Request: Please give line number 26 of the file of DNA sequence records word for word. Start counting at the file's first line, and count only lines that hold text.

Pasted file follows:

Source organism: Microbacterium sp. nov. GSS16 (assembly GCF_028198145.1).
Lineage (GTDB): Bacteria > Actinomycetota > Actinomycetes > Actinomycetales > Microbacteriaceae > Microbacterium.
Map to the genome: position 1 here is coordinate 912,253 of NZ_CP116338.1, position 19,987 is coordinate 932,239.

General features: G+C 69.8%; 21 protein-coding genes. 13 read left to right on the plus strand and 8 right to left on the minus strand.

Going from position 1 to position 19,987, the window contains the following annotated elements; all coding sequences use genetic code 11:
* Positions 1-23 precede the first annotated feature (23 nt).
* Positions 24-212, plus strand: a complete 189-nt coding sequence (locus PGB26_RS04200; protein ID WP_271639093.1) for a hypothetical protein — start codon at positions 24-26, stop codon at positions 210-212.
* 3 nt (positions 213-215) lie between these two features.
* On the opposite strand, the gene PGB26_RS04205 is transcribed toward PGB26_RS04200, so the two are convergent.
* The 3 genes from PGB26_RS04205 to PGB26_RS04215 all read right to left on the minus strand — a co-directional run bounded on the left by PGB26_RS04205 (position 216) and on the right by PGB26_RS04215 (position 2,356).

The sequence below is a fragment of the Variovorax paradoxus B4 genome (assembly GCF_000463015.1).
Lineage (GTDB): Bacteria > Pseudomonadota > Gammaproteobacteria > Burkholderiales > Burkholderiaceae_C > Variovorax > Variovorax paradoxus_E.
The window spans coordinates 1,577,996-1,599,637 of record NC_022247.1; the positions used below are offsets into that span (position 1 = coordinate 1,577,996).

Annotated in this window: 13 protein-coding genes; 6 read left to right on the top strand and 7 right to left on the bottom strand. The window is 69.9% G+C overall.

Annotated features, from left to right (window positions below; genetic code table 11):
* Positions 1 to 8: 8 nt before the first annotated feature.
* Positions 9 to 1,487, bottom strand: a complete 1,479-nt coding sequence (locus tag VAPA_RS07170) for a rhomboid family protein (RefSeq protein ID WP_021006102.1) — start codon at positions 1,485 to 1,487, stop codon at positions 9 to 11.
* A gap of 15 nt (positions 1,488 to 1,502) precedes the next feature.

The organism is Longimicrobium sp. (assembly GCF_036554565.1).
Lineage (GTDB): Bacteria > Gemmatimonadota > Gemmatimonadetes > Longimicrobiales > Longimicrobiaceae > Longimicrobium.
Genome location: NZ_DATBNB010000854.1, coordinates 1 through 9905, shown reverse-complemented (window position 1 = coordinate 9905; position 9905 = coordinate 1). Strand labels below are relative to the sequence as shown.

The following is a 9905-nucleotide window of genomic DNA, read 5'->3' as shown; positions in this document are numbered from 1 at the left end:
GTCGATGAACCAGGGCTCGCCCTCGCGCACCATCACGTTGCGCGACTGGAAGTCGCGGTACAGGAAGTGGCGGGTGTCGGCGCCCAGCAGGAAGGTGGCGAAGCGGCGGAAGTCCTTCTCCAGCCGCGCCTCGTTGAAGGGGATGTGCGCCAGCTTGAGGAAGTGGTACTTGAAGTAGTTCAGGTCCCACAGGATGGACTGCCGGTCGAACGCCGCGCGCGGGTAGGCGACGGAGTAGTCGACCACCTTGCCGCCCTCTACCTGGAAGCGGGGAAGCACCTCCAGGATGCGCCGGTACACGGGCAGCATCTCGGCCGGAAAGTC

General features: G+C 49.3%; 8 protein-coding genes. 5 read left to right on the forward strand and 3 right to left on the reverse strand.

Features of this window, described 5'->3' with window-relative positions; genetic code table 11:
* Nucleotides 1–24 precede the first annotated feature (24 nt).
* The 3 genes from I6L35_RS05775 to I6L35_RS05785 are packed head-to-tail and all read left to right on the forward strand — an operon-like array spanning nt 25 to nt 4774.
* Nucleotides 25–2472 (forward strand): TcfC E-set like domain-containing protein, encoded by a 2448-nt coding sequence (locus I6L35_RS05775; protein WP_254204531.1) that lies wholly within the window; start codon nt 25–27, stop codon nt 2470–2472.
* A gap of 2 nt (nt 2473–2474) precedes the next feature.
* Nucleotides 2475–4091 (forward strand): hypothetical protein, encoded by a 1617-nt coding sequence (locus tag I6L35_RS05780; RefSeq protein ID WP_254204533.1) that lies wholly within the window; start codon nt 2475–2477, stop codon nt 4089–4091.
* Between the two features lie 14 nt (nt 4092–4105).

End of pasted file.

* Nucleotides 1–24 precede the first annotated feature (24 nt).